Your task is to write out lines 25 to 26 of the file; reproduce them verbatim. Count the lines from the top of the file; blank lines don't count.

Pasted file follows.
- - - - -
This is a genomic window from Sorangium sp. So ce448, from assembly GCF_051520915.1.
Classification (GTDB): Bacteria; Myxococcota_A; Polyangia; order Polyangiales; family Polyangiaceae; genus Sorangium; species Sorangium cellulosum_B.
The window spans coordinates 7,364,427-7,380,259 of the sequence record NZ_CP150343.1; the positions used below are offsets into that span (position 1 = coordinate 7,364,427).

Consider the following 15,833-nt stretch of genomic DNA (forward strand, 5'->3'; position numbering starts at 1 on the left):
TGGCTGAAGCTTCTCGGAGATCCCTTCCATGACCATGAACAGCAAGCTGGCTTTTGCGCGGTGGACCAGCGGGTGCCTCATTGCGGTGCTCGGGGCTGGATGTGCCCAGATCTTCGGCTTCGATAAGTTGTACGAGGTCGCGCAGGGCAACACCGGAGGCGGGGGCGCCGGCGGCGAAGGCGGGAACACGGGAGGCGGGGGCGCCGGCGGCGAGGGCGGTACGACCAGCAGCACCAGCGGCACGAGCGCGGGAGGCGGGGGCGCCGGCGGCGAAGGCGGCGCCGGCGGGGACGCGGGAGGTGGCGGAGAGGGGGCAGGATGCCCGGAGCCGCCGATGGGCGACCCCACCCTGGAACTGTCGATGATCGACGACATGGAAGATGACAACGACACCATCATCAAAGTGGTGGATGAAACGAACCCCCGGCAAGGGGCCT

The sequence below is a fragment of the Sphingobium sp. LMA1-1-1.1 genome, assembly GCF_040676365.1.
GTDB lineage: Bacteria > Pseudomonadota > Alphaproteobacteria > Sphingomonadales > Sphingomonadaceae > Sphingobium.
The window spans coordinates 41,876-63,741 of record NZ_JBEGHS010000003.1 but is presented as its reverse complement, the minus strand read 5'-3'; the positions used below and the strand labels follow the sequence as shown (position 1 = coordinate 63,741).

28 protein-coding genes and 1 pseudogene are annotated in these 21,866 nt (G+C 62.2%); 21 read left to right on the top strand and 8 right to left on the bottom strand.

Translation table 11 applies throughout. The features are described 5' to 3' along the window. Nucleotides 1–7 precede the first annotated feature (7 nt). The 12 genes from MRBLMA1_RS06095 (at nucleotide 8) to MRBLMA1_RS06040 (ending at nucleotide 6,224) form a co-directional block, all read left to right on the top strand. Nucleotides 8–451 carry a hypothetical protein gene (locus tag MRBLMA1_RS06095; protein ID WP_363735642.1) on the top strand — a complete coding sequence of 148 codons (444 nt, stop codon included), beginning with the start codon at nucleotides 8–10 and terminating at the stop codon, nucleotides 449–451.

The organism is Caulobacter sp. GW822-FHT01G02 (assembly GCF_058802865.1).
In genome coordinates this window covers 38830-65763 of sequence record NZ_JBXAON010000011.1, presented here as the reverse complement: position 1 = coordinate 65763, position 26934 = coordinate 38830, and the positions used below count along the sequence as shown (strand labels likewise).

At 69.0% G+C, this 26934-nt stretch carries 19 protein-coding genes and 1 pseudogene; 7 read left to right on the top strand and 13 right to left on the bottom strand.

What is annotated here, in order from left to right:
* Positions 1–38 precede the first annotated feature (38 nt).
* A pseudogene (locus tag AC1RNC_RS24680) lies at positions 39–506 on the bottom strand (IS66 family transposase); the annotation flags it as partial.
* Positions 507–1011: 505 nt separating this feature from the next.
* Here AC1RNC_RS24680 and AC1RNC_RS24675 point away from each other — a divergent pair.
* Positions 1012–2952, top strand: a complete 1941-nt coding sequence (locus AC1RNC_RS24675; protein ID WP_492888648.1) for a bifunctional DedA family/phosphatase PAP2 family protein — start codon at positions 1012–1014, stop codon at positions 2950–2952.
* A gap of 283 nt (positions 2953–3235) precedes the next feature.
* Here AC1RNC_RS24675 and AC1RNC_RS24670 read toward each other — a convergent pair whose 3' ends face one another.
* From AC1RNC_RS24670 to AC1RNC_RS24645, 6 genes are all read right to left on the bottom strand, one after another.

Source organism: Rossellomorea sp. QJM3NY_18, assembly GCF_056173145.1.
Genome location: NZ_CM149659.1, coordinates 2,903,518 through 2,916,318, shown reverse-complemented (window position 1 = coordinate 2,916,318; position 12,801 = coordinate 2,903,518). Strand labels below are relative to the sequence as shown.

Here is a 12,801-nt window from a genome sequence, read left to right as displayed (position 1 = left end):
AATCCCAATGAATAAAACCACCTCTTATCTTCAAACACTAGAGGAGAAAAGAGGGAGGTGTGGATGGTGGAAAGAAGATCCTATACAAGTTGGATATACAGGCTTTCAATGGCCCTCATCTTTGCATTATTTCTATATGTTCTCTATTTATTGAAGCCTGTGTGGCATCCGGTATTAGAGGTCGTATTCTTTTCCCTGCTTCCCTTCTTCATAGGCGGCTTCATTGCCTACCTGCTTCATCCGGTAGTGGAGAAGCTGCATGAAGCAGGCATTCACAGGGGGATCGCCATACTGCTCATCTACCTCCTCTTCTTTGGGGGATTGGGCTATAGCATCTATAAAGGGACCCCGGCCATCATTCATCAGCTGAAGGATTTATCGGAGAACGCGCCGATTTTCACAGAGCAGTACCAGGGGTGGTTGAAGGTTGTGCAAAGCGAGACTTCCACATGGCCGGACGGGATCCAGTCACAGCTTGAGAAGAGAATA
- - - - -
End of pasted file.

Here is a 12,801-nt window from a genome sequence, read left to right as displayed (position 1 = left end):
AATCCCAATGAATAAAACCACCTCTTATCTTCAAACACTAGAGGAGAAAAGAGGGAGGTGTGGATGGTGGAAAGAAGATCCTATACAAGTTGGATATACAGGCTTTCAATGGCCCTCATCTTTGCATTATTTCTATATGTTCTCTATTTATTGAAGCCTGTGTGGCATCCGGTATTAGAGGTCGTATTCTTTTCCCTGCTTCCCTTCTTCATAGGCGGCTTCATTGCCTACCTGCTTCATCCGGTAGTGGAGAAGCTGCATGAAGCAGGCATTCACAGGGGGATCGCCATACTGCTCATCTACCTCCTCTTCTTTGGGGGATTGGGCTATAGCATCTATAAAGGGACCCCGGCCATCATTCATCAGCTGAAGGATTTATCGGAGAACGCGCCGATTTTCACAGAGCAGTACCAGGGGTGGTTGAAGGTTGTGCAAAGCGAGACTTCCACATGGCCGGACGGGATCCAGTCACAGCTTGAGAAGAGAATA